"Alsdirawi [62] reported that the oil sludge killed the upper life forms by its toxicity and killed

the deep life forms by suffocation. Because oil lakes were mistaken for water bodies, migratory birds and insects ended up tragically as corpses scattered in and around the oil lakes." (Omar)


Due to the many problems associated with the oil spills, it is necessary to properly clean up any contaminated areas so that animal and plant life can return to normal. Despite the fact that tar formations have in some cases provided more beneficial conditions for shrubs and in-turn some vertebrates, it is important to remember that these areas are still polluted and remediation efforts ought to be made to unpolluted them. Because of the extreme conditions present in a desert climate as well as the political climate, however, it is difficult to find a remediation method that is both effective as well as economically feasible.

Microorganisms that consume oil have been looked at as a viable option for the cleanup of desert oil spills such as the Gulf spills in Kuwait. This is known as rhizoremediation (xx). When looking for appropriate microorganisms to consume the oil, it is optimal to find some that will not upset the natural balance of the environment any more than the spill already has. This means that it’s optimal to use microorganisms that are naturally present in Kuwait. A prime candidate for this would be the oil-consuming microorganisms that are present in the roots of some plants growing the polluted conditions (Radwan et al.1995). These microorganisms, however, may only slowly return the environment to normal, as the conditions in Kuwait can become too harsh for the native species to survive above land. (brown)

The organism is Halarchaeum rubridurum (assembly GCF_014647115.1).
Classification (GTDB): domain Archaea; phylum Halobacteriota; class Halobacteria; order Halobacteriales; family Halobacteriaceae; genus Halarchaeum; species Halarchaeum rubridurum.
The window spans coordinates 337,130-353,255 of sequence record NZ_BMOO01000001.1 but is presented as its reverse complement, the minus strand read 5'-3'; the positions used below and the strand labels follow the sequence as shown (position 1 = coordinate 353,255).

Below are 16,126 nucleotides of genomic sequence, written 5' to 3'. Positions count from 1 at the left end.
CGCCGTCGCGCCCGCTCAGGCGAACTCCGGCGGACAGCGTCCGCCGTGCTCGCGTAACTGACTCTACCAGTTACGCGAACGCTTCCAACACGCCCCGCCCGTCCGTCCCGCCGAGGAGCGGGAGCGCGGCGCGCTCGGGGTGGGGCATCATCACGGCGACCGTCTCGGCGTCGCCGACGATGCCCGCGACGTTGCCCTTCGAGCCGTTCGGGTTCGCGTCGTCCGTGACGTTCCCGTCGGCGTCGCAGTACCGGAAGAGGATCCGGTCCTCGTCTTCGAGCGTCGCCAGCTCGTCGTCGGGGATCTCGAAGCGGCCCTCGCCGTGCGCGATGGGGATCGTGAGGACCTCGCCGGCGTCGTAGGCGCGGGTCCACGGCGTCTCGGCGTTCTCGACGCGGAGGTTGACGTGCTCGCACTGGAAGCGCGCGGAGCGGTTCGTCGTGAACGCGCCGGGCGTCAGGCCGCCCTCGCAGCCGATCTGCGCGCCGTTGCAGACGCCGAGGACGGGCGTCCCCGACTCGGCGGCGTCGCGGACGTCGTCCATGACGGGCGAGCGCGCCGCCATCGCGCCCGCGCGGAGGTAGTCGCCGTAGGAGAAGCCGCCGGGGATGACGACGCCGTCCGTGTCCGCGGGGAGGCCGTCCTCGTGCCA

In order to combat this, "thermophilic oil degraders" (Sorkhoh) are necessary, as they can survive as well as reproduce in the extreme heat. The problem, then, is finding a "thermophilic oil degrader" that will not upset the natural balance of the ecosystem.

* Besides, significant amounts of toxic metals and carcinogenic substances were released for several months [22] . The smoke from the oil fires not only carried toxic substances that

were inhaled by animals and humans, but also darkened the atmosphere reducing

the sunlight and ultraviolet rays reaching the soil surface. This affected the growth

and reproduction in native flora and fauna [1] . More than 7.5-billion liters of seawater

that was stored in 163 wellhead pits and used during the fire-fighting activities

further compounded the damage to the terrestrial environment [23]